The First Anglo-Sikh War is a singular book in that it manages to elicit favorable comments from proper historians, battlefield archeologists and now, from History Poodles like me.
The foreword by Prof. Peter Doyle BSc PhD Cgeol FGS; Battlefield Archeologist; Co-Secretary, All Party War Graves and Battlefield Heritage Group says “With this book in hand, the battlefields of the Punjab come alive again”. And Professor Doyle aint wrong. The sleeve reviews are by people of stature in the serious history game.
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But for those of us who like to poodle through our history, cherry-picking obscure wars and events, and who get bored easy, this book is also a fascinating page-turner.
It is set in 1845. Just after the horrible retreat from Kabul. So John Company and British Pride weren’t exactly screaming from the terraces. We had captured most of India using a simple but effective proposition:
“See things our way and you can keep your Palace and some of your revenue. Oppose us, and you see those Irish guys polishing their bayonets over there? Look. They are waving”. Superior military technology and back-stabbing diplomacy, God love us.
I had assumed the Sikh wars were pretty much the same sort of thing. A couple of wars, the Sikhs see things our way then come to be as useful to us as the Gurkha for the next hundred years or so.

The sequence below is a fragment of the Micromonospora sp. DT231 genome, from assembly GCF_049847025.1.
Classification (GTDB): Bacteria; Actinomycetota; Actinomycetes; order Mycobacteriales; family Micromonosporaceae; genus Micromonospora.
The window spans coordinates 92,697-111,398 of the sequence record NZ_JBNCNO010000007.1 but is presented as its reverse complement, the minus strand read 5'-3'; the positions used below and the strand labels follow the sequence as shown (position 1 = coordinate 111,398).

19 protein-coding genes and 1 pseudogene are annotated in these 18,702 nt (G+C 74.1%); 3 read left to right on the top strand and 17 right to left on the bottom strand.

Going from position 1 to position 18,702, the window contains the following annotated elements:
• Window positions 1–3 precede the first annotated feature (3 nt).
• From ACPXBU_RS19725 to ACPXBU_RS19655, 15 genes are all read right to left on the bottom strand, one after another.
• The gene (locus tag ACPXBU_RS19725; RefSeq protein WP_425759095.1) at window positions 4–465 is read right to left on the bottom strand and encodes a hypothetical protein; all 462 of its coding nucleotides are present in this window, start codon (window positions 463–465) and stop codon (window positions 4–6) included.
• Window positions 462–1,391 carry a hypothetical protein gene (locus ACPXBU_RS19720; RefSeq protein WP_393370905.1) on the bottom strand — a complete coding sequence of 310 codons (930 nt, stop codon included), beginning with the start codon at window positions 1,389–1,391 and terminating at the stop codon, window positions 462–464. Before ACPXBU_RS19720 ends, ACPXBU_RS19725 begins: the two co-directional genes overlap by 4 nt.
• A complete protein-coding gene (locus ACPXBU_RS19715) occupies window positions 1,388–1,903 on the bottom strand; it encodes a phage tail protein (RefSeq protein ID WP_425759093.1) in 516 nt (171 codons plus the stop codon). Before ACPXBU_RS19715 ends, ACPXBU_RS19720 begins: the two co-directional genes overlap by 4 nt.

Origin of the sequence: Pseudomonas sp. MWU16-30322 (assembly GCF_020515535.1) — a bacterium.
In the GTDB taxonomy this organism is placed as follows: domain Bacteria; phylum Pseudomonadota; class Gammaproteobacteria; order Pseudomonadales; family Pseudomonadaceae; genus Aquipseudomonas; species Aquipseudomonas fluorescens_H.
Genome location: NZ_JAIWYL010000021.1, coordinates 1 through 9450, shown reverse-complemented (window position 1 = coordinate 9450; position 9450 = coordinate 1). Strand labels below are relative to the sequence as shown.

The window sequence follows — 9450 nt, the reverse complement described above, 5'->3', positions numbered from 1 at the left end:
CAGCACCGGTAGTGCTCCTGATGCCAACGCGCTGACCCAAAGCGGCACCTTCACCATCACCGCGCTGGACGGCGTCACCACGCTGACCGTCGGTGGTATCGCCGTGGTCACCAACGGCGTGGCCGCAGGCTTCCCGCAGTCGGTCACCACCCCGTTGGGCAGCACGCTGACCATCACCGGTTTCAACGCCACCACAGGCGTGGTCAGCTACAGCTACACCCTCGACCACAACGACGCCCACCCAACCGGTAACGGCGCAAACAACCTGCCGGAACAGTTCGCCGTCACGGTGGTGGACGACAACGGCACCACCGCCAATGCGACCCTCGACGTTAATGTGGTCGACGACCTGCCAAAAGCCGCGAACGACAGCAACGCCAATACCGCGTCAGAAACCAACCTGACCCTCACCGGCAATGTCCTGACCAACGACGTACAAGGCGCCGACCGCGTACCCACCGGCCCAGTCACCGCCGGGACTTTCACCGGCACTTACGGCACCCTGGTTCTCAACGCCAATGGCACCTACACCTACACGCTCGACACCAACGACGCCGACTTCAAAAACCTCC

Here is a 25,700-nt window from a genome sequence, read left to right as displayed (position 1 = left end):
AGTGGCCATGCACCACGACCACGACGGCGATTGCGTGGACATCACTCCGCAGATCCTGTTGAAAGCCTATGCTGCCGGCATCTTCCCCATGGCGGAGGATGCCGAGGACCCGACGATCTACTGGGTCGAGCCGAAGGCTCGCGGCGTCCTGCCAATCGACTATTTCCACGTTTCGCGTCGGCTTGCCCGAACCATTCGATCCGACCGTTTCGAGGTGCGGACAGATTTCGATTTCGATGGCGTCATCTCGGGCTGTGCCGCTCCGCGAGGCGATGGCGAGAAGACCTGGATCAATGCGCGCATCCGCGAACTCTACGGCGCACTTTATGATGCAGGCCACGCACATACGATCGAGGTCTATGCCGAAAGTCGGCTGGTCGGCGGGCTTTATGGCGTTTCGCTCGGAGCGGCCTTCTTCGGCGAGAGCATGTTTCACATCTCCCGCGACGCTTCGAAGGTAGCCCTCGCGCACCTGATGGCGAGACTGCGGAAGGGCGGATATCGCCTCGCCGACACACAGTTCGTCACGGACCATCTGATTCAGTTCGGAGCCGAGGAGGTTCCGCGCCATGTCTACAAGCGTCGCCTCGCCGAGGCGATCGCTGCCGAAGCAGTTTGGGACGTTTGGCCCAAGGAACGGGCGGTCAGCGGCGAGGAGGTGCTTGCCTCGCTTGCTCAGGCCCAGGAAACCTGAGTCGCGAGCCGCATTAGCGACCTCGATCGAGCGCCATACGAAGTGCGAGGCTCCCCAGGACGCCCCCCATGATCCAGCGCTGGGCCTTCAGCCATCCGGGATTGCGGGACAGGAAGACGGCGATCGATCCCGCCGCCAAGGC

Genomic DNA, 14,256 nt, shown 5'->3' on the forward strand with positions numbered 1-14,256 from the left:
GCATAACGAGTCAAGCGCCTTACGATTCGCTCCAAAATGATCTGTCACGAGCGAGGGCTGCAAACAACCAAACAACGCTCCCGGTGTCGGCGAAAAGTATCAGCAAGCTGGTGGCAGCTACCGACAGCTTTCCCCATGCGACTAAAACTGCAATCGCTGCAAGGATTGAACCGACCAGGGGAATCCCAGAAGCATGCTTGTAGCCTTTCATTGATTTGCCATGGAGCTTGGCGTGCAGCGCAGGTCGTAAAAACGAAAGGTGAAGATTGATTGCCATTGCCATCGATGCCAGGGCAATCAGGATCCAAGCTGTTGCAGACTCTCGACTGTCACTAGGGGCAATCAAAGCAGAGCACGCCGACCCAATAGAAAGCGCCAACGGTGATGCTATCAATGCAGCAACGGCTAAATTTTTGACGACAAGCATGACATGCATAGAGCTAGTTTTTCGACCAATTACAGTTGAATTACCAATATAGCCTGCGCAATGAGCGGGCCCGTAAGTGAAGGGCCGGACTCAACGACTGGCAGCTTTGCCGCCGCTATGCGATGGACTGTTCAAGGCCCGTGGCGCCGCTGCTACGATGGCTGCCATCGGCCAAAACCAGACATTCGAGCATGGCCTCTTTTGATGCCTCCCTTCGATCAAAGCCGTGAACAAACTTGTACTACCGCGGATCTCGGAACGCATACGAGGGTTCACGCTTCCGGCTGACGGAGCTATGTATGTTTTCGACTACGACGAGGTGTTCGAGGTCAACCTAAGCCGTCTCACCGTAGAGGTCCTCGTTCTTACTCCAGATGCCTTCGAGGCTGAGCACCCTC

My first surprise was my definition of ‘Sikh’. Having spent time in and around Amritsar as a younger man, I assumed that would be their capital. Wrong again. It was Lahore in Pakistan. They had also nicked Kashmir and hoofed the Afghan out of Peshawar. They had European mercenaries to train their heavy gun crews (who managed to cattle our lads all ends and sides), to drill their huge army and to advise on modern military tactics.
And anyone who knows the Sikh, knows that they are brave, to the point of Gurkha brave (so were the Brits and the Seypoys in this one).
But there was a flaw. The Sikh army had some weird Communist thing going on. The soldiers could ‘elect’ their officers. Or de-elect them. Either through a meeting without biscuits, or an axe through the back of the head. Just so it got the job done, either one worked for them.
Soooo, the more sensible Sikhs saw that their formidable army was actually an undisciplined rabble and more to the point, they could be next for the meeting / axe experience.
And they plotted with Brit political agents to lose the war.
Astonishing not so much because it happened, but because with our well honed ability to miss-read a situation, and the hierarchy of the day ignoring their Spook assets, we almost managed to lose a sub-Continent.
I do hope that has given you a desire to read this book?
And for the weirdo battlefield archeologists among you, Sidhu has done a fab Guide at the end. With this book in hand, a decent GPS and the ability to say “Sorry about Koh-i-Noor but Cawnpore makes us quits, eh? Any chance of a chai and a bedi?” You might walk the battlefields of the Punjab and truly make them come alive again.
Five Mushroomheads. I would make it six but Bad CO steadfastly refuses to take bribes.
The Iron Duke
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